Happy May Day! There is something about Spring that makes me want to clean, plant, and refresh. The warmer weather and budding life outside kicks me into motivation and gives me a little boost of energy. Iced coffee also helps.
I’ve been wanting to write this post for awhile now (basically, since last December) but alas, something about raising a new child keeps ya darn busy. But today is the day!
So here we are… I’m going to share with you a few tips & tricks that have helped me to stay on task since having a baby. People always told me, “Having a baby will change your life,” and I smiled sweetly and went on my merry little way. Then I actually had my baby and figured out what they were talking about. I no longer had 100 free hours to do things like get the laundry done, load the dishwasher, and shower. But these things still needed to happen, so I made a few changes. Here are my tips:
(BTW– pics are totally unrelated, but I can’t bring myself to share a blog post without images and since I didn’t have anything specific to what I’m talking about, you get to see some random shots of O!)
1. Make a Schedule
As a free-spirited spontaneous creative person, YES, even I am saying it. MAKE A SCHEDULE. And not only make it, but stick to it. I have a tendency to create new systems that work for a day (or maybe even a week), but then once I slip off course, I become frustrated and toss it aside. It’s tempting to be all-or-nothing about things in life, but I’ve learned the benefit of getting back up, brushing myself off, and mounting the horse again. It’s not nearly as fun sometimes, but it makes you a heck of a lot more productive.
So, what does this look like?
For me, it meant assigning tasks to days of the week. This is by far the easiest and best thing I’ve done, and where I’ve seen the most improvement. Mondays and Thursdays are laundry day. Tuesdays and Fridays are exercise days. Wednesdays are my free day. I meal plan for two days a week (Monday and Wednesday nights) and we eat leftovers from that meal the following night. Weekends are for freezer meals, pizza, ordering out, or going out.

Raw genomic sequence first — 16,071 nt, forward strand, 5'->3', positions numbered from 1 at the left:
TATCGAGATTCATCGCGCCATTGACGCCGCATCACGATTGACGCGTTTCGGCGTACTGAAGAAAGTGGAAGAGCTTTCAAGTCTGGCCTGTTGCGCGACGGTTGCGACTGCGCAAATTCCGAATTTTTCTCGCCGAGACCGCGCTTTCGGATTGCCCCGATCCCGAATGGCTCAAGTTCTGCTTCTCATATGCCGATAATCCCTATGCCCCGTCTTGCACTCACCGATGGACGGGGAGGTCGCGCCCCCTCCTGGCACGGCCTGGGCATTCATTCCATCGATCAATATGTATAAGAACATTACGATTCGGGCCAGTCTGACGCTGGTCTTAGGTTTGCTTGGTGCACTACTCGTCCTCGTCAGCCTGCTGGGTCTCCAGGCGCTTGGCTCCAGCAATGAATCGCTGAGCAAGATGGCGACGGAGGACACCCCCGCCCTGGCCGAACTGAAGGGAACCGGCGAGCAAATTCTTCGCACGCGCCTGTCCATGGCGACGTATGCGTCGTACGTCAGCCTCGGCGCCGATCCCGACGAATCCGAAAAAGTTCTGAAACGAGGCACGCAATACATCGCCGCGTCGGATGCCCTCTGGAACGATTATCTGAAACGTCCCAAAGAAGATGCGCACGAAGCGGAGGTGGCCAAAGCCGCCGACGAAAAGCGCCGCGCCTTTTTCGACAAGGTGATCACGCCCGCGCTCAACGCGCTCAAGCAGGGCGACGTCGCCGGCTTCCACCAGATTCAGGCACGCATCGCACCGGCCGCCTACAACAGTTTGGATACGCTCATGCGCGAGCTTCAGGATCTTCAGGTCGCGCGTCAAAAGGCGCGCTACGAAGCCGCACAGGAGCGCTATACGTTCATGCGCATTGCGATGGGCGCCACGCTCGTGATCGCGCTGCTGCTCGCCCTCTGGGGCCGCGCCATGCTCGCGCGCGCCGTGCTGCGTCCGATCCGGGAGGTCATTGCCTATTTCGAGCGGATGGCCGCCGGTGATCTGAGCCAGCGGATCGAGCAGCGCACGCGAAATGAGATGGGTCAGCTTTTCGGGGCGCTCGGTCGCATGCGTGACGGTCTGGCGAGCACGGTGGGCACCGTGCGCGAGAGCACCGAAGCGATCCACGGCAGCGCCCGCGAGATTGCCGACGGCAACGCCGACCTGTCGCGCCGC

Honestly, I thought having a schedule would make me feel restricted, but it actually made me feel more free. How so? Because having a little structure and knowing what to expect takes the pressure off on the other days. For instance, I don’t have to stress about the laundry on Saturdays. I know it’s going to get done on Monday.
Before a kid, I had all the time in the world to commit to whatever projects were on my radar. But now, I have to figure out which ones are the most important and work on them accordingly. This causes me to pay attention to what is time sensitive and even what is necessary. I know that nap time and evenings (and often weekends) are my only chance to REALLY focus in and get things done, so often I reserve the projects that need my mental power for those times and work everything else in as I can while caring for Otto. And at times, this means working on saying “No.” I’ve never been good at it, but there are only so many hours in the day and my priority in life has shifted to caring for my baby. So I have to be realistic about what I can accomplish and let that be my guide.
3. Lists are your Friend
So as I found out, “Mommy Brain” is a thing. Between the potential for sleep deprivation, living the new normal, and trying to keep a small child alive, there is a lot to think about. So trivial matters and extraneous information is easily forgotten, and sometimes even the important stuff is. How do we deal?
List-making. I use the Notes app on my phone a lot, or I’ll send myself an e-mail. Whatever you choose, just make sure it’s something you’ll see often and is easy to access. (Otherwise, you might forget where you wrote it down 😉 )
We have a shared shopping list via our Google Home where we can verbally add items by speaking to it (genius!) Ryan and I can both use this and I can access the list via an app while I’m at the store, so that’s easy enough. I also try to make a list each week of the schedule for my T Photo Instagram account and potential blog posts. This keeps me accountable and on track, and also reminds me of what it is I want to post. I often have so many ideas but unless I write them down, I either forget about them or put it off! I also keep one-line notes on my phone of subjects I want to talk to people about or items I need to get done.
The other nice thing about making lists is that it gets it out of your brain and onto paper. There’s something therapeutic and immediately satisfying about making it tangible. As Moms, we have SO much on the brain as it is, so writing it down gives me permission to “forget” about it until I access the list again for reference, and it makes space in my mind for other, more important things.
Well, there you have it! Three little tidbits that have made my life a little easier. Hope it helps you, too!